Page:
When Warren Harding was elected president, in November 1920, he wanted to see and talk with former President William Howard Taft. Harding’s post-election vacation, however, and Taft’s busy speaking schedule, meant that they did not meet until December 25, 1920, at Harding’s home in Marion, Ohio. After an hour’s conversation about Harding’s Cabinet choices, Harding asked Taft whether he would like a seat on the Supreme Court. Taft was not ready for the question, and stumbled through his answer, so much so that he decided to write a follow-up letter, explaining himself more fully. Taft’s letter to Harding is not in the Taft collection at the Library of Congress, but there is a copy among the Harding papers at the Ohio History Center. As best I can tell I am the first Taft scholar to find this letter. Here is the critical paragraph:
“I was so much startled by the personal question you asked me that I am afraid that my answer was confused and seemed presumptuous and unappreciative. Ever since I came to the Bar, I have aspired to the Supreme Court as my life’s goal. Twice I was obliged to decline the opportunity for reasons I explained. Then I was young and would have been glad to take an associate justiceship and work up from the junior membership toward the head and perhaps to the chief justiceship if fortune favored. But now I am sixty-three and could not expect to serve more than ten years. I have been President. I signed the commissions of six members of the Court, and three are still on the Court. I joined four presidents of the American Bar Association in petitioning the Senate to reject the nomination of Brandeis as not a fit one to be made and have not changed my mind, and I would feel ill at ease to come into the Court after having been President as the junior of my own appointees and of the man I tried to defeat. Were I Chief Justice I would hope, by reason of having been President, to have some little more influence in securing a greater solidarity of opinion among the judges so necessary to maintain the Court’s influence with the public. It was for this reason that I ventured to say that I could only accept the Chief Justice’s position. The present Chief Justice when I have seen him in the years past has said to me that he was holding on for me and to return the place to a Republican administration. I can’t say that he still feels this way though I know he greatly rejoiced at your election. Even if you conclude that someone else ought to be Chief Justice as well you may, I hope you will believe me when I say that I am deeply grateful for what you said to me yesterday, and that it was one of the great honors of my life and makes this Christmas for me the brightest and happiest of my life.”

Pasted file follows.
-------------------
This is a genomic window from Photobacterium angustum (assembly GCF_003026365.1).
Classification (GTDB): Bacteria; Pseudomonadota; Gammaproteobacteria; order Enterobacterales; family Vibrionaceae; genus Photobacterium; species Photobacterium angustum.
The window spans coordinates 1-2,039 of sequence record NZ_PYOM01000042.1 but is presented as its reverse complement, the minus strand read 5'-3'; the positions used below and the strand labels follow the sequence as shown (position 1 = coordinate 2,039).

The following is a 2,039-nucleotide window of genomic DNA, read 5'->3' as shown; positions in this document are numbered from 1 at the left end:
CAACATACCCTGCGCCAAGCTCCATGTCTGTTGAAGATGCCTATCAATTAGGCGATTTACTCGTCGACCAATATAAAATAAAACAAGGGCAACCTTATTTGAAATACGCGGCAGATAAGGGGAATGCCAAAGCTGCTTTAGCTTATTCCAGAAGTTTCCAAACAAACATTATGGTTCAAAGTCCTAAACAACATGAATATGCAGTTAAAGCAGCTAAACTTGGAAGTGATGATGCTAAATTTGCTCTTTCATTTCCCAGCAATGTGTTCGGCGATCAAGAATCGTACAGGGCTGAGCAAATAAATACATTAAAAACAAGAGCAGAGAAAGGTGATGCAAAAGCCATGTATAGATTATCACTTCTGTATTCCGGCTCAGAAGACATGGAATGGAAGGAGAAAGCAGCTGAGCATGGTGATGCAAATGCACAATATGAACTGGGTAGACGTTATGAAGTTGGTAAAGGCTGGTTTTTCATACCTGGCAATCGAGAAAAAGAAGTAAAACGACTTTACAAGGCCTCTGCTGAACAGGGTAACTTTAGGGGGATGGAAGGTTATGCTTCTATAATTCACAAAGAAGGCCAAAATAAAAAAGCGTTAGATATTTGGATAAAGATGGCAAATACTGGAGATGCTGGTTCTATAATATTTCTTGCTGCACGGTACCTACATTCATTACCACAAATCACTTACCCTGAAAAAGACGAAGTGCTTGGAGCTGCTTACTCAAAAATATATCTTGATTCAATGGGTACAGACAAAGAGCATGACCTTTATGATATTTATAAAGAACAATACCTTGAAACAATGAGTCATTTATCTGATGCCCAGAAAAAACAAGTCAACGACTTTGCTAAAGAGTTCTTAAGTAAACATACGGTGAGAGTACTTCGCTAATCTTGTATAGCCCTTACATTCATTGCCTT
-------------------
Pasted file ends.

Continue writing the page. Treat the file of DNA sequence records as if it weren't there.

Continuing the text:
Harding responded a few days later. “That was a very generous letter you wrote me on Christmas morning, and I read with very great interest all you had to say therein. I thank you very much for all the helpful suggestions which you made, and I appreciate fully all you say concerning yourself and your ambitions. I have already told you of my abiding esteem and good will and need not repeat it here. I hope you will feel free to communicate with me whenever you have anything to offer which you think I ought to know.”
When Harding nominated Taft for chief justice, on June 30, 1921, the first thing Taft did was send a telegram to the president, which is also in the Harding papers but not the Taft papers: “Have just heard that you have nominated me to be Chief Justice of the United States. I am deeply grateful for your confidence that I can discharge satisfactorily the duties of that exalted office and hope that it is not misplaced.”
Walter Stahr, author of biographies of John Jay and Salmon Chase, is now working on a biography of William Howard Taft.
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